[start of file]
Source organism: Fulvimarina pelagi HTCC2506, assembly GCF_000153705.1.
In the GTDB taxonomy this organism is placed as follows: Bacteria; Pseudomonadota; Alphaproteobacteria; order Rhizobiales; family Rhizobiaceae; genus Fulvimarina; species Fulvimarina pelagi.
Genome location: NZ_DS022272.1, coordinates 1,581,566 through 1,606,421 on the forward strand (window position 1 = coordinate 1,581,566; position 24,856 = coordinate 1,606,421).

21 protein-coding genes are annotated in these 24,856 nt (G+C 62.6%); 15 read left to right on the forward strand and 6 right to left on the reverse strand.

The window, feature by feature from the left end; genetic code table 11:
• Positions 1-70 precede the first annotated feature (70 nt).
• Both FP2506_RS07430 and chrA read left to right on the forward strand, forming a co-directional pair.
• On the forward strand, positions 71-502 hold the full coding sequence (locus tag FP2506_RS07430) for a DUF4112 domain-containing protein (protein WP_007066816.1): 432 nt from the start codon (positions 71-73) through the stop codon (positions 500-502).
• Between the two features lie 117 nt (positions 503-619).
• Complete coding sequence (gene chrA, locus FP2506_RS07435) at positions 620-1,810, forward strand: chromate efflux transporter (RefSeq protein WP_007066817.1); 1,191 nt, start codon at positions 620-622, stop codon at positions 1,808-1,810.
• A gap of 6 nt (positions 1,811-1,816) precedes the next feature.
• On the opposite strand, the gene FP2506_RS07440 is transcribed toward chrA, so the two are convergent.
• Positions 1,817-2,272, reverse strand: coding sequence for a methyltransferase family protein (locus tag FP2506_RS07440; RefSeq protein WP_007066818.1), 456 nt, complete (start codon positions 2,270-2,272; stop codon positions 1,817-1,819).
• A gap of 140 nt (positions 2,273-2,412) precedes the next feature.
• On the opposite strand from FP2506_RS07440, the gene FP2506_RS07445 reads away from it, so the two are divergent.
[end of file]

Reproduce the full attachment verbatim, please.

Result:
Source organism: Fulvimarina pelagi HTCC2506, assembly GCF_000153705.1.
In the GTDB taxonomy this organism is placed as follows: Bacteria; Pseudomonadota; Alphaproteobacteria; order Rhizobiales; family Rhizobiaceae; genus Fulvimarina; species Fulvimarina pelagi.
Genome location: NZ_DS022272.1, coordinates 1,581,566 through 1,606,421 on the forward strand (window position 1 = coordinate 1,581,566; position 24,856 = coordinate 1,606,421).

21 protein-coding genes are annotated in these 24,856 nt (G+C 62.6%); 15 read left to right on the forward strand and 6 right to left on the reverse strand.

The window, feature by feature from the left end; genetic code table 11:
• Positions 1-70 precede the first annotated feature (70 nt).
• Both FP2506_RS07430 and chrA read left to right on the forward strand, forming a co-directional pair.
• On the forward strand, positions 71-502 hold the full coding sequence (locus tag FP2506_RS07430) for a DUF4112 domain-containing protein (protein WP_007066816.1): 432 nt from the start codon (positions 71-73) through the stop codon (positions 500-502).
• Between the two features lie 117 nt (positions 503-619).
• Complete coding sequence (gene chrA, locus FP2506_RS07435) at positions 620-1,810, forward strand: chromate efflux transporter (RefSeq protein WP_007066817.1); 1,191 nt, start codon at positions 620-622, stop codon at positions 1,808-1,810.
• A gap of 6 nt (positions 1,811-1,816) precedes the next feature.
• On the opposite strand, the gene FP2506_RS07440 is transcribed toward chrA, so the two are convergent.
• Positions 1,817-2,272, reverse strand: coding sequence for a methyltransferase family protein (locus tag FP2506_RS07440; RefSeq protein WP_007066818.1), 456 nt, complete (start codon positions 2,270-2,272; stop codon positions 1,817-1,819).
• A gap of 140 nt (positions 2,273-2,412) precedes the next feature.
• On the opposite strand from FP2506_RS07440, the gene FP2506_RS07445 reads away from it, so the two are divergent.